"I will tell you how to become rich. Close the doors. Be fearful when others are greedy. Be greedy when others are fearful."
-- Warren Buffett

Can't argue with that, can you? Despite the recent rally, there's no shortage of fear in plenty of industries. Fortunately, that fear creates opportunities for investors patient and diligent enough to search for great stocks that have unfairly suffered from the market's latest meltdown.

Using our Motley Fool CAPS ranking system's screening tool, I scanned for bargain companies with the following characteristics:

  • Five-star ratings -- the highest our CAPS community offers.
  • Estimates of profitability in the year ahead.
  • Terrible performance over the past 52 weeks. Yes, almost every stock meets this condition, but I'm looking for the bargain opportunities. Not stocks that have simply fallen in price, but stocks that are cheap.

Have a look at some of the results:

Company

52-Week 
Price Change

Recent Price

Forward P/E Ratio

Fortune Brands (NYSE:FO)

(26%)

$43.33

15.6

Johnson & Johnson (NYSE:JNJ)

(12%)

$60.77

12.4

Molina Healthcare (NYSE:MOH)

(36%)

$20.56

8.9

Valero Energy (NYSE:VLO)

(40%)

$19.82

10.8

Waste Management (NYSE:WM)

(10%)

$29.84

13.8

Data from Motley Fool CAPS and Yahoo! Finance, as of Sept. 23, 2009.

None of these are necessarily recommendations -- just good starting points for you to dig a little deeper. You can rerun an update of this screen yourself, if you like.

A closer look at Molina Healthcare
Health care is probably the most popular industry these days. Not since the early '90s has the industry been on the brink of something this big, as regulation -- or its failure -- looms.

Most investment chatter has focused on large caps such as UnitedHealth (NYSE:UNH) and WellPoint (NYSE:WLP). But, as is usually the case, investors may find the biggest opportunities in tiny companies that most people have never heard of. Molina Healthcare might be one of them.

Just recently, CAPS member AllStarPortfolio put together a detailed analysis of Molina Healthcare that caught my attention. Impressed, I thought I'd devote this article to the pitch.

Without further ado:

Molina has been run as a profitable company for years now with a huge cash reserve of 432 million dollars once you factor out the debt. Compare that to the 529 million dollar market cap and you can see a company that is producing 55 million dollars in profits a year trading at just 97 million dollars over its current cash value. That is downright dirty cheap right there! You also have a company in Molina that has been run by its founders since its inception in 1980. Have I ever mentioned how much I appreciate management loyalty, especially in the health care business?

A great company at a great price. But AllStarPortfolio's attention isn't necessarily drawn to Molina's strengths, but to its weakness, and the potential catalyst that could come from that weakness:

Molina has always been particularly poor when it comes to the medical cost ratio as was evidenced by their 86.4% cost percentage in their most recent 10-Q. Competitor Wellpoint for instance runs a cost ratio closer to 79% with the average in the industry being closer to 80-82%. This simply means that Molina has to try even harder with what it has to turn a profit ...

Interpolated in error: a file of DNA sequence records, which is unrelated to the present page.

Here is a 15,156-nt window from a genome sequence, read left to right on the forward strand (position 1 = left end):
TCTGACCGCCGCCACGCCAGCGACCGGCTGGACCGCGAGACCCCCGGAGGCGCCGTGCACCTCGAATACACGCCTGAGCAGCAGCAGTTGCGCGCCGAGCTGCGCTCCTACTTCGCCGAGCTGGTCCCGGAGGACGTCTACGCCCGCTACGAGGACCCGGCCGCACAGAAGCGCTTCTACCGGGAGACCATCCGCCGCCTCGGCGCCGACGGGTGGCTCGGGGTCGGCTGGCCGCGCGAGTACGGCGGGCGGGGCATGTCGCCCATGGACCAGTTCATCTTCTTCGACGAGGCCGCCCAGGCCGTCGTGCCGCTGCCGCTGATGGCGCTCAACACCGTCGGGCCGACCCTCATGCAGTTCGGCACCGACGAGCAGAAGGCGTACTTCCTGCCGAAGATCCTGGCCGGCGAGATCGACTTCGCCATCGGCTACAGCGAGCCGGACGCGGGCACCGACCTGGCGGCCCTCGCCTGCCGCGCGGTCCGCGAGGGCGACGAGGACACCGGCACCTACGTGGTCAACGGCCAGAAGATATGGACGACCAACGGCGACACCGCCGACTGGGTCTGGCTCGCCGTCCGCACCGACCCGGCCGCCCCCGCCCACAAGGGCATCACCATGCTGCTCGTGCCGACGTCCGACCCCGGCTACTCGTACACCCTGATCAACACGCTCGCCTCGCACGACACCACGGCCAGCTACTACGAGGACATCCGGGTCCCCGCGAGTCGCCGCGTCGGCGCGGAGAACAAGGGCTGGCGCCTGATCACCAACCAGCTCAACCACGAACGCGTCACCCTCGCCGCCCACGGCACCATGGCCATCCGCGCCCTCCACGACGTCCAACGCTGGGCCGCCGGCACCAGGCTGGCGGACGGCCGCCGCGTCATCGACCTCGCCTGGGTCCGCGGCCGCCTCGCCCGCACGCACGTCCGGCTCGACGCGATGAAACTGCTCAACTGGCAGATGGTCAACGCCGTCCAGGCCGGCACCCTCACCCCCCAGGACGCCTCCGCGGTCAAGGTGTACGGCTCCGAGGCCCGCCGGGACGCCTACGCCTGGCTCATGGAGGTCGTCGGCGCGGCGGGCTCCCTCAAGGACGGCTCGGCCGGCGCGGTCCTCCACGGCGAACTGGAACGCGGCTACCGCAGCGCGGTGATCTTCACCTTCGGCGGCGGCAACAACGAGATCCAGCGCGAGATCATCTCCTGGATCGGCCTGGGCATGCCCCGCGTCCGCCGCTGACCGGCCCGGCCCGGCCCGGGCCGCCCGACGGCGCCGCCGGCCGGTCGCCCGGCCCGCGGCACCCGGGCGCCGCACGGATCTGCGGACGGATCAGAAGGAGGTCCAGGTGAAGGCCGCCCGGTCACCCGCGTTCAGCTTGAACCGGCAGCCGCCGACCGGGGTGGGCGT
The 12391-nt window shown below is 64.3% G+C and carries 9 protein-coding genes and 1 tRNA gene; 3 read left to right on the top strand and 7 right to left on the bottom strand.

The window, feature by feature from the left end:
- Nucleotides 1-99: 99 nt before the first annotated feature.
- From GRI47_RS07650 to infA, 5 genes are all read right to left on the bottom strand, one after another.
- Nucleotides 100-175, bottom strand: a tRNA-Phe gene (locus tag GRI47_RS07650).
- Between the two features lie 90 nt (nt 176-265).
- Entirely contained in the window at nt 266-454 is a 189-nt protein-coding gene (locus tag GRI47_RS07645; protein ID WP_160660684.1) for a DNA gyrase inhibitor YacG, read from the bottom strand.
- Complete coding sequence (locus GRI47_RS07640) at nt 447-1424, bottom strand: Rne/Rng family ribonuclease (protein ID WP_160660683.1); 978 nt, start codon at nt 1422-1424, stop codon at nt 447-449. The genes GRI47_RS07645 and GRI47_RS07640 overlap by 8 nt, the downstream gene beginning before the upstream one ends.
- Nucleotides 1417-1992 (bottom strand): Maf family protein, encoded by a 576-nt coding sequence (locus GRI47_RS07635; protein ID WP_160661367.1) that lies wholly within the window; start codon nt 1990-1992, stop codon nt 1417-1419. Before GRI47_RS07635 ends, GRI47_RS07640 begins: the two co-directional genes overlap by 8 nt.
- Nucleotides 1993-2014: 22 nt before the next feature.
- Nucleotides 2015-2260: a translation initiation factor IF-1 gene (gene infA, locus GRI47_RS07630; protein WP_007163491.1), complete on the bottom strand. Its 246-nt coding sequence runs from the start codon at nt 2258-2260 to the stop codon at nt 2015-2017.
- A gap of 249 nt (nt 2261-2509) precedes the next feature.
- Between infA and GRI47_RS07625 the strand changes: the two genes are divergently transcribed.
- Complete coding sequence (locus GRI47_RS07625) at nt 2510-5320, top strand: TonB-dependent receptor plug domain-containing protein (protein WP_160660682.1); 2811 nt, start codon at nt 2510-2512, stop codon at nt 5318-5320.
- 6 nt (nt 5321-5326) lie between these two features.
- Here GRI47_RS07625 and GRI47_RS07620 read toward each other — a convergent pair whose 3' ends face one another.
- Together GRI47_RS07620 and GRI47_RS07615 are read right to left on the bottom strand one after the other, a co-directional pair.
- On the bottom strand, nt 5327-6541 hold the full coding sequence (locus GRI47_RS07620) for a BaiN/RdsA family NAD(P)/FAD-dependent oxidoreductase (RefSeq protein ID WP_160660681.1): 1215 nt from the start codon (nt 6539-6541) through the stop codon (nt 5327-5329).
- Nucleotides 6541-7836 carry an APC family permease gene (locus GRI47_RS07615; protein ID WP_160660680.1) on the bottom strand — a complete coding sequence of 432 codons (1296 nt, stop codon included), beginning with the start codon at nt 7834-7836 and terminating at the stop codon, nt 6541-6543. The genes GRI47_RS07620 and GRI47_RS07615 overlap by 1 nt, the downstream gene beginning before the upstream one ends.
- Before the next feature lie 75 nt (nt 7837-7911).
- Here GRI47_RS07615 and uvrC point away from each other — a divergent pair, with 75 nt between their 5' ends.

Wellpoint also has a massive presence in California, known for their Blue Cross and Blue Shield health plans. They operate out of 46 states and their medical cost ratio is among the best in the industry. More importantly, [WellPoint] is also incredibly smart with their money, and sitting on such a large pile of cash (8.2 billion after debt), they would see tremendous upside in acquiring Molina.

The primary synergy would be felt if either California or even the US government enacted a universal health care plan (sort of like what Obama is trying to get through right now). Molina would be benefited greatly by any sort of universal plan because it would reduce their high medical ratios by bringing in more potential clients and laws in the plan which would require certain levels of medical spending on patients wouldn't apply to [Molina] since their patient care costs are already particularly high. Wellpoint on the other hand would be hurt by higher medical cost requirements and would benefit by picking up the already profitable, high in cash Molina, if anything just for their California health care members.

Consolidation is an invariable outcome of an industry's upheaval. For Molina Healthcare, its relative low valuation and market niche could provide a nice fit for a larger player such as WellPoint. Yet even if a deal never happens, the same low valuation is a catalyst to create shareholder value in itself.

You take it from here
Have your own take on Molina Healthcare? More than 140,000 investors use CAPS to share ideas and swap opinions. Click here to check it out and speak your mind. It's 100% free to participate.

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Fool contributor Morgan Housel owns shares of Johnson & Johnson. Fortune Brands and UnitedHealth are Motley Fool Stock Advisor picks. UnitedHealth and WellPoint are Inside Value recommendations. Johnson & Johnson is an Income Investor selection. The Fool owns shares of UnitedHealth, and has a disclosure policy.